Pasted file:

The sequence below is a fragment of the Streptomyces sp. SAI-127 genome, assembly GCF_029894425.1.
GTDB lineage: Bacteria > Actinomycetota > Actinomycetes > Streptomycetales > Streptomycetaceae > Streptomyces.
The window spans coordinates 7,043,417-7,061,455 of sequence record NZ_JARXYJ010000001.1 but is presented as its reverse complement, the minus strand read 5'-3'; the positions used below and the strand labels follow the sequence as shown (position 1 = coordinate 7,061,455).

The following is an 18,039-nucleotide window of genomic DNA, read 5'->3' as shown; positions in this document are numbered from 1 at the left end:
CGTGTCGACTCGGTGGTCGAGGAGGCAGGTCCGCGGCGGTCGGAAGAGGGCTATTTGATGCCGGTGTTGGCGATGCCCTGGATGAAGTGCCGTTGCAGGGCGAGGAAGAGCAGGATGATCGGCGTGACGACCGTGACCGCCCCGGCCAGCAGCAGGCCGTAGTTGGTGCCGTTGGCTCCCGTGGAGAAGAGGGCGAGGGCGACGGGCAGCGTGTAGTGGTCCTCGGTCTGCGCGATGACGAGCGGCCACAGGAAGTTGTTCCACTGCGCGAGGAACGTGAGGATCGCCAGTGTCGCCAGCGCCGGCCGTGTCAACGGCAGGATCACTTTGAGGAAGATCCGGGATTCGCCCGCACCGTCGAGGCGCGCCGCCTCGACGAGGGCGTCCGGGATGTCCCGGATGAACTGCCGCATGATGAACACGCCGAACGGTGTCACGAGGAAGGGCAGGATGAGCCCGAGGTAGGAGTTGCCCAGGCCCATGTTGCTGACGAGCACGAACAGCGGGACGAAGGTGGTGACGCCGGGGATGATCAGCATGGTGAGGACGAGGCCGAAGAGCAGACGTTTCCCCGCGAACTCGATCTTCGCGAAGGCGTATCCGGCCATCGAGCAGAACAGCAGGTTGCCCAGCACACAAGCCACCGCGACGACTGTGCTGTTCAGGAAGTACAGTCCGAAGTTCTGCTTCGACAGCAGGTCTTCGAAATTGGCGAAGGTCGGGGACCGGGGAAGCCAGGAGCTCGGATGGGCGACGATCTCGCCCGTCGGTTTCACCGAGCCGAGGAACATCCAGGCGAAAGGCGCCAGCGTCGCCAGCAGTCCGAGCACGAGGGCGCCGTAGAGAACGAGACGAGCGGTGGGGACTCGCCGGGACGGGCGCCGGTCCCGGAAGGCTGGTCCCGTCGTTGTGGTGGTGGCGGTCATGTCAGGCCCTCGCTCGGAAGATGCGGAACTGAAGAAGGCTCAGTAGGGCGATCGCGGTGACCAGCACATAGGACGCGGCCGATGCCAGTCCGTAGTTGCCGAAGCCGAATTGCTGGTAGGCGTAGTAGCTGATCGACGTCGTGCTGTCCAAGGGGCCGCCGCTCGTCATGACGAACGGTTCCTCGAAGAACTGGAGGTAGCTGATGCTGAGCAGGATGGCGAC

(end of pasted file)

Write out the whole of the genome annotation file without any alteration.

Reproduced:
The sequence below is a fragment of the Streptomyces sp. SAI-127 genome, assembly GCF_029894425.1.
GTDB lineage: Bacteria > Actinomycetota > Actinomycetes > Streptomycetales > Streptomycetaceae > Streptomyces.
The window spans coordinates 7,043,417-7,061,455 of sequence record NZ_JARXYJ010000001.1 but is presented as its reverse complement, the minus strand read 5'-3'; the positions used below and the strand labels follow the sequence as shown (position 1 = coordinate 7,061,455).

The following is an 18,039-nucleotide window of genomic DNA, read 5'->3' as shown; positions in this document are numbered from 1 at the left end:
CGTGTCGACTCGGTGGTCGAGGAGGCAGGTCCGCGGCGGTCGGAAGAGGGCTATTTGATGCCGGTGTTGGCGATGCCCTGGATGAAGTGCCGTTGCAGGGCGAGGAAGAGCAGGATGATCGGCGTGACGACCGTGACCGCCCCGGCCAGCAGCAGGCCGTAGTTGGTGCCGTTGGCTCCCGTGGAGAAGAGGGCGAGGGCGACGGGCAGCGTGTAGTGGTCCTCGGTCTGCGCGATGACGAGCGGCCACAGGAAGTTGTTCCACTGCGCGAGGAACGTGAGGATCGCCAGTGTCGCCAGCGCCGGCCGTGTCAACGGCAGGATCACTTTGAGGAAGATCCGGGATTCGCCCGCACCGTCGAGGCGCGCCGCCTCGACGAGGGCGTCCGGGATGTCCCGGATGAACTGCCGCATGATGAACACGCCGAACGGTGTCACGAGGAAGGGCAGGATGAGCCCGAGGTAGGAGTTGCCCAGGCCCATGTTGCTGACGAGCACGAACAGCGGGACGAAGGTGGTGACGCCGGGGATGATCAGCATGGTGAGGACGAGGCCGAAGAGCAGACGTTTCCCCGCGAACTCGATCTTCGCGAAGGCGTATCCGGCCATCGAGCAGAACAGCAGGTTGCCCAGCACACAAGCCACCGCGACGACTGTGCTGTTCAGGAAGTACAGTCCGAAGTTCTGCTTCGACAGCAGGTCTTCGAAATTGGCGAAGGTCGGGGACCGGGGAAGCCAGGAGCTCGGATGGGCGACGATCTCGCCCGTCGGTTTCACCGAGCCGAGGAACATCCAGGCGAAAGGCGCCAGCGTCGCCAGCAGTCCGAGCACGAGGGCGCCGTAGAGAACGAGACGAGCGGTGGGGACTCGCCGGGACGGGCGCCGGTCCCGGAAGGCTGGTCCCGTCGTTGTGGTGGTGGCGGTCATGTCAGGCCCTCGCTCGGAAGATGCGGAACTGAAGAAGGCTCAGTAGGGCGATCGCGGTGACCAGCACATAGGACGCGGCCGATGCCAGTCCGTAGTTGCCGAAGCCGAATTGCTGGTAGGCGTAGTAGCTGATCGACGTCGTGCTGTCCAAGGGGCCGCCGCTCGTCATGACGAACGGTTCCTCGAAGAACTGGAGGTAGCTGATGCTGAGCAGGATGGCGAC